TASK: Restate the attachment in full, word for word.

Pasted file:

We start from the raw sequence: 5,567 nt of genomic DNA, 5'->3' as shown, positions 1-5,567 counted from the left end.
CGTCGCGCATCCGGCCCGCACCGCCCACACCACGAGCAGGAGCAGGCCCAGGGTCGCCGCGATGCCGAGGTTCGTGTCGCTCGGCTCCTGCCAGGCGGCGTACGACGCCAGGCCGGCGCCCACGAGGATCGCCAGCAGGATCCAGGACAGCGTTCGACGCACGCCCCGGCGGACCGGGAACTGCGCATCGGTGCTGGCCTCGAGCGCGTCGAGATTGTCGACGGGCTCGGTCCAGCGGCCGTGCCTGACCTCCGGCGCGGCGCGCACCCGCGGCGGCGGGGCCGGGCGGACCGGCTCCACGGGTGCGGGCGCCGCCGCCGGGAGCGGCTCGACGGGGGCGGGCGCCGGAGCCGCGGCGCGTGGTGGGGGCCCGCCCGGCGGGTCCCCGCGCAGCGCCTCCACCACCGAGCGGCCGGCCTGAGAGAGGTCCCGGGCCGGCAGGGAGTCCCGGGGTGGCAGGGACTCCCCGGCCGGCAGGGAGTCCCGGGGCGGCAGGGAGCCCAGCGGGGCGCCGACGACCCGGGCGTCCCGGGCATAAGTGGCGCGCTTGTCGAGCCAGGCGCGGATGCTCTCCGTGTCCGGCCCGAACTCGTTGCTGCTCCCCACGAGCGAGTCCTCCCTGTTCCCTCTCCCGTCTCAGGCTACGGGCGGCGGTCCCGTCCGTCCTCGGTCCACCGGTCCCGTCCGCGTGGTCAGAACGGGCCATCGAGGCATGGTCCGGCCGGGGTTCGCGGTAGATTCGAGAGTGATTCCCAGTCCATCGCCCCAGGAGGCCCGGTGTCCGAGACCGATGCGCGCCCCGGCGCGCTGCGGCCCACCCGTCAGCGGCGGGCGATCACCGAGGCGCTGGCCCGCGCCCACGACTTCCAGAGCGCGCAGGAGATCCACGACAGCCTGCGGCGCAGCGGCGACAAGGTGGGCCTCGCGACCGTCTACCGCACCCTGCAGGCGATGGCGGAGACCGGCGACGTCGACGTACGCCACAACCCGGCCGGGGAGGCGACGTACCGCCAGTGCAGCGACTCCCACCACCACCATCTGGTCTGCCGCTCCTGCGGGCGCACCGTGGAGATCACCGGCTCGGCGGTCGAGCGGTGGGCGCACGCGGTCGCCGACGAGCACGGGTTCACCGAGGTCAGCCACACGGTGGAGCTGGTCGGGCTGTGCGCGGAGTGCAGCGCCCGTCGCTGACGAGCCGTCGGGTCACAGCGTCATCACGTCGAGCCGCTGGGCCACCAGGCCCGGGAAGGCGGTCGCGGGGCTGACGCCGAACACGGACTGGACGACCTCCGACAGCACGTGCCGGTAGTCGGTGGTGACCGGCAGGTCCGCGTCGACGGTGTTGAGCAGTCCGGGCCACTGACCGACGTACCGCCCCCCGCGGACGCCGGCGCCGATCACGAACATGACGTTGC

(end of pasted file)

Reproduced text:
We start from the raw sequence: 5,567 nt of genomic DNA, 5'->3' as shown, positions 1-5,567 counted from the left end.
CGTCGCGCATCCGGCCCGCACCGCCCACACCACGAGCAGGAGCAGGCCCAGGGTCGCCGCGATGCCGAGGTTCGTGTCGCTCGGCTCCTGCCAGGCGGCGTACGACGCCAGGCCGGCGCCCACGAGGATCGCCAGCAGGATCCAGGACAGCGTTCGACGCACGCCCCGGCGGACCGGGAACTGCGCATCGGTGCTGGCCTCGAGCGCGTCGAGATTGTCGACGGGCTCGGTCCAGCGGCCGTGCCTGACCTCCGGCGCGGCGCGCACCCGCGGCGGCGGGGCCGGGCGGACCGGCTCCACGGGTGCGGGCGCCGCCGCCGGGAGCGGCTCGACGGGGGCGGGCGCCGGAGCCGCGGCGCGTGGTGGGGGCCCGCCCGGCGGGTCCCCGCGCAGCGCCTCCACCACCGAGCGGCCGGCCTGAGAGAGGTCCCGGGCCGGCAGGGAGTCCCGGGGTGGCAGGGACTCCCCGGCCGGCAGGGAGTCCCGGGGCGGCAGGGAGCCCAGCGGGGCGCCGACGACCCGGGCGTCCCGGGCATAAGTGGCGCGCTTGTCGAGCCAGGCGCGGATGCTCTCCGTGTCCGGCCCGAACTCGTTGCTGCTCCCCACGAGCGAGTCCTCCCTGTTCCCTCTCCCGTCTCAGGCTACGGGCGGCGGTCCCGTCCGTCCTCGGTCCACCGGTCCCGTCCGCGTGGTCAGAACGGGCCATCGAGGCATGGTCCGGCCGGGGTTCGCGGTAGATTCGAGAGTGATTCCCAGTCCATCGCCCCAGGAGGCCCGGTGTCCGAGACCGATGCGCGCCCCGGCGCGCTGCGGCCCACCCGTCAGCGGCGGGCGATCACCGAGGCGCTGGCCCGCGCCCACGACTTCCAGAGCGCGCAGGAGATCCACGACAGCCTGCGGCGCAGCGGCGACAAGGTGGGCCTCGCGACCGTCTACCGCACCCTGCAGGCGATGGCGGAGACCGGCGACGTCGACGTACGCCACAACCCGGCCGGGGAGGCGACGTACCGCCAGTGCAGCGACTCCCACCACCACCATCTGGTCTGCCGCTCCTGCGGGCGCACCGTGGAGATCACCGGCTCGGCGGTCGAGCGGTGGGCGCACGCGGTCGCCGACGAGCACGGGTTCACCGAGGTCAGCCACACGGTGGAGCTGGTCGGGCTGTGCGCGGAGTGCAGCGCCCGTCGCTGACGAGCCGTCGGGTCACAGCGTCATCACGTCGAGCCGCTGGGCCACCAGGCCCGGGAAGGCGGTCGCGGGGCTGACGCCGAACACGGACTGGACGACCTCCGACAGCACGTGCCGGTAGTCGGTGGTGACCGGCAGGTCCGCGTCGACGGTGTTGAGCAGTCCGGGCCACTGACCGACGTACCGCCCCCCGCGGACGCCGGCGCCGATCACGAACATGACGTTGC